Something not very wintry and frankly quite weird has been going on this month to our west and south and it’s about to make a push into much of Maine. I’m talking about freakishly warm air and there’s been a lot of it in areas typically facing bitter cold and deep snow.

There have been over 3,100 record highs this month across the United States.

If you want some numbers to back up the hyperbole, check out the chart.  This month there have been a whopping 3,146 record highs across the United States, but only 27 record lows. This pattern of warmth outstripping cold isn’t new, but the ratio in the middle of winter is noteworthy.  Chicago had only reached 70 degrees three times in the month of February since 1871.  After this week, they could double that number.

Here in Maine it’s been a snowy month, but not very cold. In Portland so far, we are just under a degree milder than a typical February, but that deficit will grow the rest of the month. Yes, there has been a lot of snow, 30 inches more than would occur in a typical February, but without much Arctic air.  When February ends it will mark another month of above-average temperatures in the area and the 12th out of the past 14 that have been warmer than normal.  Compare all this to cities like Minneapolis and Chicago, which have been 10 degrees warmer than average this month.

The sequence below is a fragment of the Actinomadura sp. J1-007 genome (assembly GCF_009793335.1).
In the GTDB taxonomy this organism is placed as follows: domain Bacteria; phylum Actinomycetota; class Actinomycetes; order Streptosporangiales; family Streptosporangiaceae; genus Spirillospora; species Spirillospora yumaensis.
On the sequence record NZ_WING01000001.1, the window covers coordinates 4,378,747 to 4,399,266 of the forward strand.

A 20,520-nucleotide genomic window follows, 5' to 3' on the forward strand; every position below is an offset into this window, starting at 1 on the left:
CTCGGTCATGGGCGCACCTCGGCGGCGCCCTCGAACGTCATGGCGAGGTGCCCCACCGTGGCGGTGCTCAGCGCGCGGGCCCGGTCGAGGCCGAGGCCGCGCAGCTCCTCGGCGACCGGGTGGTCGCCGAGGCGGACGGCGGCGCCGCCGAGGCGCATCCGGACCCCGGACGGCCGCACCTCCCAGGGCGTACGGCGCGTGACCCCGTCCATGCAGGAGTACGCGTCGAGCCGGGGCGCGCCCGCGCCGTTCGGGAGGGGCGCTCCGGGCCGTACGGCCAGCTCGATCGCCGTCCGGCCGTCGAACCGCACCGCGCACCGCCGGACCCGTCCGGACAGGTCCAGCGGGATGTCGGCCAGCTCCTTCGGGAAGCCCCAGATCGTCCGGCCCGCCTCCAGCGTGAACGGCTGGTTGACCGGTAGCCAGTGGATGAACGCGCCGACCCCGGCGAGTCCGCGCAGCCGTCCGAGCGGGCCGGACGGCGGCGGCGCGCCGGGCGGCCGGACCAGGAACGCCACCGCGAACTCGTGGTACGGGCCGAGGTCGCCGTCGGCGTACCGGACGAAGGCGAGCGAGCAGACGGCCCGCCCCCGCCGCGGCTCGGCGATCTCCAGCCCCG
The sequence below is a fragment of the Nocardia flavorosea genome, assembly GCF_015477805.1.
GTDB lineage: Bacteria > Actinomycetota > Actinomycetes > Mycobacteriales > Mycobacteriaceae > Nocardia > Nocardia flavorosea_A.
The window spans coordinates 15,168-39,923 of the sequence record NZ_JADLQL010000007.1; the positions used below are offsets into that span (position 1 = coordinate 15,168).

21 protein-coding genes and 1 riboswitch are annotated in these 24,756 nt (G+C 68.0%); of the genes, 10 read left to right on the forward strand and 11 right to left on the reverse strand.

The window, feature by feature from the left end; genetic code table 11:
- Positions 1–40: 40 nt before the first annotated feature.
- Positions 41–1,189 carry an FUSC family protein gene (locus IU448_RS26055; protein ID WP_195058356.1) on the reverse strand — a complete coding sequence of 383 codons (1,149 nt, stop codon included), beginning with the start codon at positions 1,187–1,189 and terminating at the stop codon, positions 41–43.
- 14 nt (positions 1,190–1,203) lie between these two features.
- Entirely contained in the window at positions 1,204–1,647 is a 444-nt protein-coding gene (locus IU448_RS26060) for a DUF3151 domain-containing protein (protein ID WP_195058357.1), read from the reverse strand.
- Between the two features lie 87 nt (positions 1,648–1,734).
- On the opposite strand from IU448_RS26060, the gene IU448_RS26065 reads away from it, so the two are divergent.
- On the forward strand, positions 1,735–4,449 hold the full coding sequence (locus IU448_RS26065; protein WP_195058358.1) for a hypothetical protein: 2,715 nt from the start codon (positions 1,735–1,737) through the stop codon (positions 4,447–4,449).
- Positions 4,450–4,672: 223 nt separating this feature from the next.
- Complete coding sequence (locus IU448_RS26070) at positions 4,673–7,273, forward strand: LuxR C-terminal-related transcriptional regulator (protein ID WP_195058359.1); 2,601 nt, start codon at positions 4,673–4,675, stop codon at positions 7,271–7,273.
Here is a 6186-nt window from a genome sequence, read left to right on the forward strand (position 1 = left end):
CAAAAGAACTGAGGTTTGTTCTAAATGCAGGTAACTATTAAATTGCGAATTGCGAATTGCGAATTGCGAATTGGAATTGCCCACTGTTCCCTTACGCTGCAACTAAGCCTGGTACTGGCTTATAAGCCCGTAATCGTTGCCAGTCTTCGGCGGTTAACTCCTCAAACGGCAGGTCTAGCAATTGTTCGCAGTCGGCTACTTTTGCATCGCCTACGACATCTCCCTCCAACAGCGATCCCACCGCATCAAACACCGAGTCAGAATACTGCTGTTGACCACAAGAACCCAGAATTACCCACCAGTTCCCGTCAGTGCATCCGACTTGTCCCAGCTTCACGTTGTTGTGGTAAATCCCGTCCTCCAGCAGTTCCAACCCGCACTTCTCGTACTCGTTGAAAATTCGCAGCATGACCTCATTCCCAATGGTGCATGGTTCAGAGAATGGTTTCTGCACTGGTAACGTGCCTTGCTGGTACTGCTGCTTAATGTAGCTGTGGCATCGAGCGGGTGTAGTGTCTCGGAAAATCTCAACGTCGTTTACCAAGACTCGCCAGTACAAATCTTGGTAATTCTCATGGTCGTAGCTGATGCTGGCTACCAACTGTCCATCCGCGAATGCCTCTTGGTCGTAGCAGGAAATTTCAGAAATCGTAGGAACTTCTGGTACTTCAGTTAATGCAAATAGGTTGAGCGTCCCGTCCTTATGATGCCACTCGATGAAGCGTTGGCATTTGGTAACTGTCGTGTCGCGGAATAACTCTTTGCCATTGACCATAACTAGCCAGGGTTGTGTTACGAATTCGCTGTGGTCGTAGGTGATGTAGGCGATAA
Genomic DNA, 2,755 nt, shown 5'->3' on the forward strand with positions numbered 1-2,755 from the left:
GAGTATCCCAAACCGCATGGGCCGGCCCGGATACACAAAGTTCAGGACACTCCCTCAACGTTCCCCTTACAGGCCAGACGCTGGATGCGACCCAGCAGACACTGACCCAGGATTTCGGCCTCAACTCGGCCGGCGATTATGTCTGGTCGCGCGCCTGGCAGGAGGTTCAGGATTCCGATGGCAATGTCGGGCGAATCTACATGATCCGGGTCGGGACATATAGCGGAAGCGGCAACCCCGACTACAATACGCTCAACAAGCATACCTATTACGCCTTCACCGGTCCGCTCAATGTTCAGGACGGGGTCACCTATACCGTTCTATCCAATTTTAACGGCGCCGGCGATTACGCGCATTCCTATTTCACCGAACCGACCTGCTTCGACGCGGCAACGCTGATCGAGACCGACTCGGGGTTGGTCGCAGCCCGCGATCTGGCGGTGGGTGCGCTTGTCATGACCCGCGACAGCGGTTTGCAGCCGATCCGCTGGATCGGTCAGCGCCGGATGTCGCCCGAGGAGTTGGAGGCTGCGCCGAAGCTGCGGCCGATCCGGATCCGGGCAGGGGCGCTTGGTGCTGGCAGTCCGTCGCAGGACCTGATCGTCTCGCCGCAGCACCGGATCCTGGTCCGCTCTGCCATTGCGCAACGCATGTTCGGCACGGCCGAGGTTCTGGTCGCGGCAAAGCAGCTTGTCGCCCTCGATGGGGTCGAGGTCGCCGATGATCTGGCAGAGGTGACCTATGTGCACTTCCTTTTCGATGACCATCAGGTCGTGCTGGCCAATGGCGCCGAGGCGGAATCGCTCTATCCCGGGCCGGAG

It’s been a warm February for most of the country.

On Thursday a southwesterly flow of warm air will propel temperatures into the 60s from Boston to Providence and back to Albany.  Here in southern Maine readings will reach well into the 50s and some inland areas of York County will hit 60!  The question isn’t whether it will feel like spring, it’s just how warm it will become.  Even with enough sunshine and a wind direction that does not transport any cool air off the ocean, Portland will likely stay below the record high of 60 set back in 1990.  

Highs will remain just shy of the record in Portland today.

All this warm weather is causing the snow to disappear.  The lack of snow is evident all across the upper Midwest and even now here in Southern New England.  Folks who would be able to use snowshoes and cross-country skies can’t find any snow at all.  The only bright spot for snow fans is in Northern New England, especially Maine, where snow has been abundant this winter.

Maine is one of the only spots to have had a lot of snow this winter.

As you might expect, the warmth is causing spring to show up in other ways as well. The cherry blossoms in Washington are on track for their earliest opening ever. The red-winged blackbirds arrived back at my house earlier than usual this week. To the south, buds are breaking ahead of schedule with some trees greening up over two weeks early.  If this trend continues and we get a late frost, it could spell big trouble for apple and peach trees.  You can be sure farmers throughout New England will be watching temperatures closely in the coming weeks.  The early warmth may be enjoyable, but it does have potential consequences down the road.

Leaves are appearing well ahead of schedule this year.

You can follow Dave Epstein’s forecast on Twitter @growingwisdom

Only subscribers are eligible to post comments. Please subscribe or login first for digital access. Here’s why.

Use the form below to reset your password. When you've submitted your account email, we will send an email with a reset code.

filed under: